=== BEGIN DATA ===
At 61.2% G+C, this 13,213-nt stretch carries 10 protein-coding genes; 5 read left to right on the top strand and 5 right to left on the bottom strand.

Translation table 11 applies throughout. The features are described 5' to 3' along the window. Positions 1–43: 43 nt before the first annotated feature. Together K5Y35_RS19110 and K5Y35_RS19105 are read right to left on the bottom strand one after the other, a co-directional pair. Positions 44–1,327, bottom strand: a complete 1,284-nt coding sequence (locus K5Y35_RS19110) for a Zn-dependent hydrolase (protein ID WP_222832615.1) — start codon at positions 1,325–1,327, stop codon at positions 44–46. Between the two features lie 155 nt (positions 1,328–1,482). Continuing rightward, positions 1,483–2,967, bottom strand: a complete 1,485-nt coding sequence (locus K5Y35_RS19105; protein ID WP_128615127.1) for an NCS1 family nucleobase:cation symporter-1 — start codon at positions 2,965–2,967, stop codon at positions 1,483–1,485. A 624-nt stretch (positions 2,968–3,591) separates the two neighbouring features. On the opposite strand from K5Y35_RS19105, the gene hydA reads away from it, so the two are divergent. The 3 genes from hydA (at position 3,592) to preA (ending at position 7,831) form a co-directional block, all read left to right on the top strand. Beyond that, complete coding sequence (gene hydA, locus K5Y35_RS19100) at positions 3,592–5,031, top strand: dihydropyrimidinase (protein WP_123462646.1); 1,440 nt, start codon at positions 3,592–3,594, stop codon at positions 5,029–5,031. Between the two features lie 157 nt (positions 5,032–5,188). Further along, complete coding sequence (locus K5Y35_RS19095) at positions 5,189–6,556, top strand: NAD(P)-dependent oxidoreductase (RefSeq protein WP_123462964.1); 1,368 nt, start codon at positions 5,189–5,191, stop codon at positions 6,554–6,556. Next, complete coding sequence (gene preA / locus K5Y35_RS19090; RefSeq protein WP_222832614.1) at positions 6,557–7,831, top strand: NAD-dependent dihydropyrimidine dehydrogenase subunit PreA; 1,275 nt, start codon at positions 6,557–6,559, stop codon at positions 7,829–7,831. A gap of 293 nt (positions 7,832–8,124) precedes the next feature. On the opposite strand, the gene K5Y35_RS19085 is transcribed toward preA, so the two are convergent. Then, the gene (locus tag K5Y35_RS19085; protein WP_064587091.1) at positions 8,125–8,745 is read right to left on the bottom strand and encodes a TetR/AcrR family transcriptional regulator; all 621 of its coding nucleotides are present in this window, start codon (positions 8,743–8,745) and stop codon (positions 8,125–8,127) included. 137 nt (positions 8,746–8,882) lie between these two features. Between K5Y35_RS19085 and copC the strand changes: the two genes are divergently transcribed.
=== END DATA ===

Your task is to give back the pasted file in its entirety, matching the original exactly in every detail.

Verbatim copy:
At 61.2% G+C, this 13,213-nt stretch carries 10 protein-coding genes; 5 read left to right on the top strand and 5 right to left on the bottom strand.

Translation table 11 applies throughout. The features are described 5' to 3' along the window. Positions 1–43: 43 nt before the first annotated feature. Together K5Y35_RS19110 and K5Y35_RS19105 are read right to left on the bottom strand one after the other, a co-directional pair. Positions 44–1,327, bottom strand: a complete 1,284-nt coding sequence (locus K5Y35_RS19110) for a Zn-dependent hydrolase (protein ID WP_222832615.1) — start codon at positions 1,325–1,327, stop codon at positions 44–46. Between the two features lie 155 nt (positions 1,328–1,482). Continuing rightward, positions 1,483–2,967, bottom strand: a complete 1,485-nt coding sequence (locus K5Y35_RS19105; protein ID WP_128615127.1) for an NCS1 family nucleobase:cation symporter-1 — start codon at positions 2,965–2,967, stop codon at positions 1,483–1,485. A 624-nt stretch (positions 2,968–3,591) separates the two neighbouring features. On the opposite strand from K5Y35_RS19105, the gene hydA reads away from it, so the two are divergent. The 3 genes from hydA (at position 3,592) to preA (ending at position 7,831) form a co-directional block, all read left to right on the top strand. Beyond that, complete coding sequence (gene hydA, locus K5Y35_RS19100) at positions 3,592–5,031, top strand: dihydropyrimidinase (protein WP_123462646.1); 1,440 nt, start codon at positions 3,592–3,594, stop codon at positions 5,029–5,031. Between the two features lie 157 nt (positions 5,032–5,188). Further along, complete coding sequence (locus K5Y35_RS19095) at positions 5,189–6,556, top strand: NAD(P)-dependent oxidoreductase (RefSeq protein WP_123462964.1); 1,368 nt, start codon at positions 5,189–5,191, stop codon at positions 6,554–6,556. Next, complete coding sequence (gene preA / locus K5Y35_RS19090; RefSeq protein WP_222832614.1) at positions 6,557–7,831, top strand: NAD-dependent dihydropyrimidine dehydrogenase subunit PreA; 1,275 nt, start codon at positions 6,557–6,559, stop codon at positions 7,829–7,831. A gap of 293 nt (positions 7,832–8,124) precedes the next feature. On the opposite strand, the gene K5Y35_RS19085 is transcribed toward preA, so the two are convergent. Then, the gene (locus tag K5Y35_RS19085; protein WP_064587091.1) at positions 8,125–8,745 is read right to left on the bottom strand and encodes a TetR/AcrR family transcriptional regulator; all 621 of its coding nucleotides are present in this window, start codon (positions 8,743–8,745) and stop codon (positions 8,125–8,127) included. 137 nt (positions 8,746–8,882) lie between these two features. Between K5Y35_RS19085 and copC the strand changes: the two genes are divergently transcribed.